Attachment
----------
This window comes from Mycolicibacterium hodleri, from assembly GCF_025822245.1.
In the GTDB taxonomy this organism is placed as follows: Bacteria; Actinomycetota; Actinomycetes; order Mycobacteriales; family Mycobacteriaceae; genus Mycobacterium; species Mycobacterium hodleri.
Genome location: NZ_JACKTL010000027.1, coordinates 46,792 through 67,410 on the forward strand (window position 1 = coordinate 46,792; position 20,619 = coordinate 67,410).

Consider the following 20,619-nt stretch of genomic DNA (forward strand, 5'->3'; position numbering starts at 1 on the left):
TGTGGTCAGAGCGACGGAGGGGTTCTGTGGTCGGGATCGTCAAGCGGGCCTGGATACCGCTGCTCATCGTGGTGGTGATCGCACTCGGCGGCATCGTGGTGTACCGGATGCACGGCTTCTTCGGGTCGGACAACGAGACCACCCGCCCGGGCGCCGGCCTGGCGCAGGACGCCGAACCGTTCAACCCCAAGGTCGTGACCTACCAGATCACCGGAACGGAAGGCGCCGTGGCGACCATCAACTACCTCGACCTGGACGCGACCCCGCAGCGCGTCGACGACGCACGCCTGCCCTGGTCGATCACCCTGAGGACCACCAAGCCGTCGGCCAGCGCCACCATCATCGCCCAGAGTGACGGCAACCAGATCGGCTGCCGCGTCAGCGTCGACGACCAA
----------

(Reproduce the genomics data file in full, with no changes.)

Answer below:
This window comes from Mycolicibacterium hodleri, from assembly GCF_025822245.1.
In the GTDB taxonomy this organism is placed as follows: Bacteria; Actinomycetota; Actinomycetes; order Mycobacteriales; family Mycobacteriaceae; genus Mycobacterium; species Mycobacterium hodleri.
Genome location: NZ_JACKTL010000027.1, coordinates 46,792 through 67,410 on the forward strand (window position 1 = coordinate 46,792; position 20,619 = coordinate 67,410).

Consider the following 20,619-nt stretch of genomic DNA (forward strand, 5'->3'; position numbering starts at 1 on the left):
TGTGGTCAGAGCGACGGAGGGGTTCTGTGGTCGGGATCGTCAAGCGGGCCTGGATACCGCTGCTCATCGTGGTGGTGATCGCACTCGGCGGCATCGTGGTGTACCGGATGCACGGCTTCTTCGGGTCGGACAACGAGACCACCCGCCCGGGCGCCGGCCTGGCGCAGGACGCCGAACCGTTCAACCCCAAGGTCGTGACCTACCAGATCACCGGAACGGAAGGCGCCGTGGCGACCATCAACTACCTCGACCTGGACGCGACCCCGCAGCGCGTCGACGACGCACGCCTGCCCTGGTCGATCACCCTGAGGACCACCAAGCCGTCGGCCAGCGCCACCATCATCGCCCAGAGTGACGGCAACCAGATCGGCTGCCGCGTCAGCGTCGACGACCAA